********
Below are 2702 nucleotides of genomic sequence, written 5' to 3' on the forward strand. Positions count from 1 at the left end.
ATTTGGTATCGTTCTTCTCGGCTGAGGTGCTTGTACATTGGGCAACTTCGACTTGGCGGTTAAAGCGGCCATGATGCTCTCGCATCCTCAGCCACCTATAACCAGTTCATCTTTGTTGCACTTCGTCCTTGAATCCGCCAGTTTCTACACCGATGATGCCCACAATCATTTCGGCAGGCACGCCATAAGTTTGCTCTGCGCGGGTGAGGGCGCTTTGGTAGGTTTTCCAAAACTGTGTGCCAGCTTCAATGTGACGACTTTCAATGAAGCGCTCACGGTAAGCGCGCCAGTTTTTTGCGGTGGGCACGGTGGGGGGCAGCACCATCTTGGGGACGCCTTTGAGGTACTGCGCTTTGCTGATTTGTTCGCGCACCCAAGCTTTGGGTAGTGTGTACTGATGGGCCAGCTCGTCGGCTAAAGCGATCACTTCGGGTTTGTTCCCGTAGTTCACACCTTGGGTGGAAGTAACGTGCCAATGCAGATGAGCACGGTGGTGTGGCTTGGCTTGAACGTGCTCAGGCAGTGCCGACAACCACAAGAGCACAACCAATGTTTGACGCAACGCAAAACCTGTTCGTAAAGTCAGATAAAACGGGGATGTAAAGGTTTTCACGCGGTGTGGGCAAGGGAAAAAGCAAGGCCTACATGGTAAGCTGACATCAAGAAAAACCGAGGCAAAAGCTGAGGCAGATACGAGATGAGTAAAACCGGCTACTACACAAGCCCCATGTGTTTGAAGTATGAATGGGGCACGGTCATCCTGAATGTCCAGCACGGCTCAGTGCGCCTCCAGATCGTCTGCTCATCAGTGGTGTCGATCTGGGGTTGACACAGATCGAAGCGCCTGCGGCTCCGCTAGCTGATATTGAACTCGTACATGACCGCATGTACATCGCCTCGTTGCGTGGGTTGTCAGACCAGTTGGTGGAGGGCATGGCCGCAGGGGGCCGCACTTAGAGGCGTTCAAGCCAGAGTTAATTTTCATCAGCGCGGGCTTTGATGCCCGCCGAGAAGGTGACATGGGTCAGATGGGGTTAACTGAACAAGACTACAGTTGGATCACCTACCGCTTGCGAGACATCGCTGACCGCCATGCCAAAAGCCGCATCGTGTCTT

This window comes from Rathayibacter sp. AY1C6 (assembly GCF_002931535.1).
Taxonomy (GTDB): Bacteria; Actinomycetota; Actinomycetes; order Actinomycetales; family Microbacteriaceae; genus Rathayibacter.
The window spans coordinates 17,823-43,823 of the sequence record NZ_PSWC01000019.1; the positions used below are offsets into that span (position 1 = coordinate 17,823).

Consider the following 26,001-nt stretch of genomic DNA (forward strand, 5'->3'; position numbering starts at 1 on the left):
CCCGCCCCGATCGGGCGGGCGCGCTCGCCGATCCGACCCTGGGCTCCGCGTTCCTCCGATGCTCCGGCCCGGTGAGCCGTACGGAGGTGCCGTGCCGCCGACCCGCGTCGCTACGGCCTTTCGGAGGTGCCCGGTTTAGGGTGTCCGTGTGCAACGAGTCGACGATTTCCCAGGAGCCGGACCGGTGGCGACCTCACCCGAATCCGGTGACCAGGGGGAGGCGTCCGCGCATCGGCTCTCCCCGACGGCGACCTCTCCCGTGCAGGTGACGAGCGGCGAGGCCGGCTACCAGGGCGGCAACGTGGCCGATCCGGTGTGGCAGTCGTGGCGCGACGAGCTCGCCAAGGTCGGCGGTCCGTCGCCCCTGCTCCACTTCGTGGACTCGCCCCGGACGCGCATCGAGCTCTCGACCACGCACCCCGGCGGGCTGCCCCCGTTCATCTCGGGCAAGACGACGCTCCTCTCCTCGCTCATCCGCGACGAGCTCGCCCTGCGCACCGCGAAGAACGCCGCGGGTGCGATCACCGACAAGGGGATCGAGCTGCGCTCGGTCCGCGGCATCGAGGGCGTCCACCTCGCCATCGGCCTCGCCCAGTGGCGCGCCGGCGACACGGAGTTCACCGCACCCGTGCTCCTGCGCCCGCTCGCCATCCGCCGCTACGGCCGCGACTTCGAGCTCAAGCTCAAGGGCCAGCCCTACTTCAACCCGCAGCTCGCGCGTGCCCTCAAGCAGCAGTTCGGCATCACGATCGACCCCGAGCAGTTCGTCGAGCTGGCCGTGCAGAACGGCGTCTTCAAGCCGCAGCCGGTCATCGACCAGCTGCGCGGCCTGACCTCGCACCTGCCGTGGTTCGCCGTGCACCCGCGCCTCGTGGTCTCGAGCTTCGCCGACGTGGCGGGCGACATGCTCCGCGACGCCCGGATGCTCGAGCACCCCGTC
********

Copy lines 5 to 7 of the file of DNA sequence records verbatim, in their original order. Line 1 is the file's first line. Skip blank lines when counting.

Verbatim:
The window spans coordinates 17,823-43,823 of the sequence record NZ_PSWC01000019.1; the positions used below are offsets into that span (position 1 = coordinate 17,823).

Consider the following 26,001-nt stretch of genomic DNA (forward strand, 5'->3'; position numbering starts at 1 on the left):
CCCGCCCCGATCGGGCGGGCGCGCTCGCCGATCCGACCCTGGGCTCCGCGTTCCTCCGATGCTCCGGCCCGGTGAGCCGTACGGAGGTGCCGTGCCGCCGACCCGCGTCGCTACGGCCTTTCGGAGGTGCCCGGTTTAGGGTGTCCGTGTGCAACGAGTCGACGATTTCCCAGGAGCCGGACCGGTGGCGACCTCACCCGAATCCGGTGACCAGGGGGAGGCGTCCGCGCATCGGCTCTCCCCGACGGCGACCTCTCCCGTGCAGGTGACGAGCGGCGAGGCCGGCTACCAGGGCGGCAACGTGGCCGATCCGGTGTGGCAGTCGTGGCGCGACGAGCTCGCCAAGGTCGGCGGTCCGTCGCCCCTGCTCCACTTCGTGGACTCGCCCCGGACGCGCATCGAGCTCTCGACCACGCACCCCGGCGGGCTGCCCCCGTTCATCTCGGGCAAGACGACGCTCCTCTCCTCGCTCATCCGCGACGAGCTCGCCCTGCGCACCGCGAAGAACGCCGCGGGTGCGATCACCGACAAGGGGATCGAGCTGCGCTCGGTCCGCGGCATCGAGGGCGTCCACCTCGCCATCGGCCTCGCCCAGTGGCGCGCCGGCGACACGGAGTTCACCGCACCCGTGCTCCTGCGCCCGCTCGCCATCCGCCGCTACGGCCGCGACTTCGAGCTCAAGCTCAAGGGCCAGCCCTACTTCAACCCGCAGCTCGCGCGTGCCCTCAAGCAGCAGTTCGGCATCACGATCGACCCCGAGCAGTTCGTCGAGCTGGCCGTGCAGAACGGCGTCTTCAAGCCGCAGCCGGTCATCGACCAGCTGCGCGGCCTGACCTCGCACCTGCCGTGGTTCGCCGTGCACCCGCGCCTCGTGGTCTCGAGCTTCGCCGACGTGGCGGGCGACATGCTCCGCGACGCCCGGATGCTCGAGCACCCCGTC